best film:  Cool Hand Luke. Newman has only actually been in two masterpieces, this and Butch Cassidy. It’s a weakness if you’re looking at his resume and comparing him with the other all-time greats. However, his 21-film archiveable resume is loaded with other top 10 films (too many to just list here—it would be easier to list the ones that aren’t in their respective years’ top 10). Back to Cool Hand Luke though and Newman- those are two non-auteur driven masterpieces. I could see arguing that this both boosts Newman’s credentials/resume (there’s no way either film is a masterpiece without him) and hurt him (he isn’t in one of the top 100 movies of all-time and after all we’re talking about film as art).

best performance: Cool Hand Luke. Newman’s Christ-allegory figure of a convict and anti-hero has it all. He’s incredibly charming, a likable rascal, anti-authoritarian, yet has his own set of principles and internal compass. Newman had done the southern accent before with mixed results (Cat on a Hot Tin Roof, Long Hot Summer) but improved on it since those two films in 1958 and he’s clearly in control here. His scenes George Kennedy show clear rapport and chemistry —but he also battles so well with Strother Martin and shows his tender side with the mother character Jo Van Fleet in their one absolutely devastating scene together. As much as I like Newman in Butch Cassidy, The Verdict and the Hustler– this is the easy choice- a justifiably iconic performance and character.

stylistic innovations/traits: He’s a more affable  and approachable version of Marlon Brando, James Dean and Montgomery Clift. He could be funny and those other three monsters of method largely couldn’t—it’s a gift. Newman has 21 films in the archives and at least 10 are worthy of being in their years’ ten best. His style looks so effortless and unrehearsed. He won the Oscar for reprising his role of Eddie Felson in The Color of Money with Scorsese in 1986 but had eight other nominations to choose from that you could’ve given him the award for. He could show a dark side (Hud, the Hustler) but was probably at his best in Cool Hand Luke or Butch Cassidy where there’s just nobody you’d rather spend two hours of your time with. He made a slew of movies with “H” in the title for some reason (mostly marketing), was incredibly good lookin,g (especially in color with those eyes) but after he came to power in the 60’s avoided the beefcake roles and movies in lieu of more challenging material. His one downfall may be in the following category here.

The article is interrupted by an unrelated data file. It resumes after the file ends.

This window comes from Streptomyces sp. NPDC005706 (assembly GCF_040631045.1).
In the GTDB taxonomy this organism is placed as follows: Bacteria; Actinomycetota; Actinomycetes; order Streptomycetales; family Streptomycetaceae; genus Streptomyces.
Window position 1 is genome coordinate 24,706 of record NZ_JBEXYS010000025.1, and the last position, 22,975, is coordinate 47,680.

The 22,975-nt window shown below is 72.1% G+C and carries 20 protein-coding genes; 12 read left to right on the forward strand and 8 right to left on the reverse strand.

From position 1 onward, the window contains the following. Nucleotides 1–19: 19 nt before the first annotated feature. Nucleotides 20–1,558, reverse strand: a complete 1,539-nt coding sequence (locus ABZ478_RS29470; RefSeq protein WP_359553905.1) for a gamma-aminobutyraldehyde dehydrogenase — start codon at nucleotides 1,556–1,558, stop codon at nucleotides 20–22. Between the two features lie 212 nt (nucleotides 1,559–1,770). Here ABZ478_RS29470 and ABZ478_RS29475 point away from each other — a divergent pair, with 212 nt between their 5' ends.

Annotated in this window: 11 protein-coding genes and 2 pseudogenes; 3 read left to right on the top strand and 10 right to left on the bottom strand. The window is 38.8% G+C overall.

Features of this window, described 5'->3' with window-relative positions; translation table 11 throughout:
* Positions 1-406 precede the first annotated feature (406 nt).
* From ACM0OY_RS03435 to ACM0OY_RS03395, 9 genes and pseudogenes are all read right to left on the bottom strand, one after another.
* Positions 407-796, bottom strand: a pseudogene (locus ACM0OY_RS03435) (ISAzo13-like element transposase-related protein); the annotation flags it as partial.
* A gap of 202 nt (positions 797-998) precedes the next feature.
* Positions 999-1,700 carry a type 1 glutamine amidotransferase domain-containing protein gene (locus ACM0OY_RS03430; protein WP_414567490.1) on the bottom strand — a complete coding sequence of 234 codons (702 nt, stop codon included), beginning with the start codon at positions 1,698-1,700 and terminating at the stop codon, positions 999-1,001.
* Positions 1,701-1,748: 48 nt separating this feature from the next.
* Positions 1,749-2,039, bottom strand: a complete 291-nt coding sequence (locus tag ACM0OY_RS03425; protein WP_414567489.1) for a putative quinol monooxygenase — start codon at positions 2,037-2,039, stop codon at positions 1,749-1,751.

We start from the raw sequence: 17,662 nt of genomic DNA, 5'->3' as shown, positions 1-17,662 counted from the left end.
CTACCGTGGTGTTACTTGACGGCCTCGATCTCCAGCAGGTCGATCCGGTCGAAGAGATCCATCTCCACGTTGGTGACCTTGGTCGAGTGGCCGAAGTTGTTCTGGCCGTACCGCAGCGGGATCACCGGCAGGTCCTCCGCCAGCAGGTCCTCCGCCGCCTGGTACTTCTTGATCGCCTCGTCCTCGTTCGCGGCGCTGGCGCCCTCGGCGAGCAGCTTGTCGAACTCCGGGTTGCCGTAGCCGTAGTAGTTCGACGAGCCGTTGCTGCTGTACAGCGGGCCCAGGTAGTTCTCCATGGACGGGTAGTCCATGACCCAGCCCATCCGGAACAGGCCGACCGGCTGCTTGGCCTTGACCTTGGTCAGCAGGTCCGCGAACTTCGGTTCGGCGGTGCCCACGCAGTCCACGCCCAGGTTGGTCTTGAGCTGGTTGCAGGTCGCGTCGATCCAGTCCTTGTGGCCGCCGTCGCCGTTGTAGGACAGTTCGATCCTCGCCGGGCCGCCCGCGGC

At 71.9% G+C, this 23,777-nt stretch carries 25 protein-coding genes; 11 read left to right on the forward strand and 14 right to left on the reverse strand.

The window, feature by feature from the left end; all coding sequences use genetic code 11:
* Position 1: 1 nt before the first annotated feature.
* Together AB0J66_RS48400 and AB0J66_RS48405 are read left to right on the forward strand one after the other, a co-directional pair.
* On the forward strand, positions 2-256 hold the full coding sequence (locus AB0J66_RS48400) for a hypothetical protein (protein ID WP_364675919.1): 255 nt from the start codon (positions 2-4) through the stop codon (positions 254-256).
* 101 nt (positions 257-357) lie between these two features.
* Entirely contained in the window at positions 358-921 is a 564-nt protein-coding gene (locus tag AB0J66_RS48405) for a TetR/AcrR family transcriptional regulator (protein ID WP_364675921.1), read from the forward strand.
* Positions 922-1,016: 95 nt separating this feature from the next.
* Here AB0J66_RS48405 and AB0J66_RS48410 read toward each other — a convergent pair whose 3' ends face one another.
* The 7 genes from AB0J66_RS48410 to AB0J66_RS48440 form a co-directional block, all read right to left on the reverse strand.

directors worked with:   Martin Ritt (3) and George Roy Hill (2)—I’m no George Roy Hill apologist and I’m a big  believer in the auteur theory- but these two films are fantastic… then one film with Preminger, Penn, Altman, Pollack, Scorsese, Coen Brothers, Sam Mendes, and Sidney Lumet. It’s somewhat regrettable that of the three best auteurs he worked with Scorsese (5th all-time), Coen (25th) and Altman (29th)—the only film that makes their respective auteurs own top 10 is Buffalo Bill and the Indians (10th on Altman’s list).

Top 10 Performances:

  1. Cool Hand Luke
  2. Butch Cassidy & the Sundance Kid
  3. The Hustler
  4. The Verdict
  5. Hud
  6. Hombre
  7. The Color of Money
  8. The Road to Perdition
  9. Absence of Malice
  10. The Sting


Archiveable films

1956- Somebody Up There Likes Me
1958- Cat on a Hot Tin Roof
1958- Long Hot Summer
1958- The Left Handed Gun
1960- Exodus
1961- The Hustler
1963- Hud
1966- Harper
1967- Cool Hand Luke
1967- Hombre
1969- Butch Cassidy and the Sundance Kid
1973- The Sting
1974- The Towering Inferno
1976- Buffalo Bill and the Indians
1981- Absence of Malice
1982- The Verdict
1986- The Color of Money
1990- Mr. and Mrs. Bridge
1994- Nobody’s Fool
1994- The Hudsucker Proxy
2002- The Road to Perdition